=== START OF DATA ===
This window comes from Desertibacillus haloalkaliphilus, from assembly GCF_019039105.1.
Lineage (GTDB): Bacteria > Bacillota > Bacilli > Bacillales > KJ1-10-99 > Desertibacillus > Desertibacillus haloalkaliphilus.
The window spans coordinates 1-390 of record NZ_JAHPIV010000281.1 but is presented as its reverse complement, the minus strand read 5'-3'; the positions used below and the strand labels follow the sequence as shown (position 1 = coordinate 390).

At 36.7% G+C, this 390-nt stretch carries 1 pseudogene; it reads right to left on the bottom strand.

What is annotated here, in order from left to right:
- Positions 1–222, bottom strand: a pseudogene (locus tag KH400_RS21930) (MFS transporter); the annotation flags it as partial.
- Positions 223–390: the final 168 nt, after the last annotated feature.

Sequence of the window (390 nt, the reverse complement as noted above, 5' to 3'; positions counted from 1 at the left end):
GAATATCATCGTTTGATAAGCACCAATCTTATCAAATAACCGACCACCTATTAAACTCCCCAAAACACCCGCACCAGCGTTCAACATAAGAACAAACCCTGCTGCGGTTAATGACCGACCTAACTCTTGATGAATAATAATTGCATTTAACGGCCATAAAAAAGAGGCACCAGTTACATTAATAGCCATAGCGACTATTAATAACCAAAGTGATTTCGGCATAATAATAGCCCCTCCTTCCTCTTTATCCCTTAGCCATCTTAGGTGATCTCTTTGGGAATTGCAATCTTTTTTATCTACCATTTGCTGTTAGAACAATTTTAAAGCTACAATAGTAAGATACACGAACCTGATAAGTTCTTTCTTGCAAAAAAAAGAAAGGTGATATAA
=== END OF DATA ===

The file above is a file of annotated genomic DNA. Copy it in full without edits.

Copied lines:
This window comes from Desertibacillus haloalkaliphilus, from assembly GCF_019039105.1.
Lineage (GTDB): Bacteria > Bacillota > Bacilli > Bacillales > KJ1-10-99 > Desertibacillus > Desertibacillus haloalkaliphilus.
The window spans coordinates 1-390 of record NZ_JAHPIV010000281.1 but is presented as its reverse complement, the minus strand read 5'-3'; the positions used below and the strand labels follow the sequence as shown (position 1 = coordinate 390).

At 36.7% G+C, this 390-nt stretch carries 1 pseudogene; it reads right to left on the bottom strand.

What is annotated here, in order from left to right:
- Positions 1–222, bottom strand: a pseudogene (locus tag KH400_RS21930) (MFS transporter); the annotation flags it as partial.
- Positions 223–390: the final 168 nt, after the last annotated feature.

Sequence of the window (390 nt, the reverse complement as noted above, 5' to 3'; positions counted from 1 at the left end):
GAATATCATCGTTTGATAAGCACCAATCTTATCAAATAACCGACCACCTATTAAACTCCCCAAAACACCCGCACCAGCGTTCAACATAAGAACAAACCCTGCTGCGGTTAATGACCGACCTAACTCTTGATGAATAATAATTGCATTTAACGGCCATAAAAAAGAGGCACCAGTTACATTAATAGCCATAGCGACTATTAATAACCAAAGTGATTTCGGCATAATAATAGCCCCTCCTTCCTCTTTATCCCTTAGCCATCTTAGGTGATCTCTTTGGGAATTGCAATCTTTTTTATCTACCATTTGCTGTTAGAACAATTTTAAAGCTACAATAGTAAGATACACGAACCTGATAAGTTCTTTCTTGCAAAAAAAAGAAAGGTGATATAA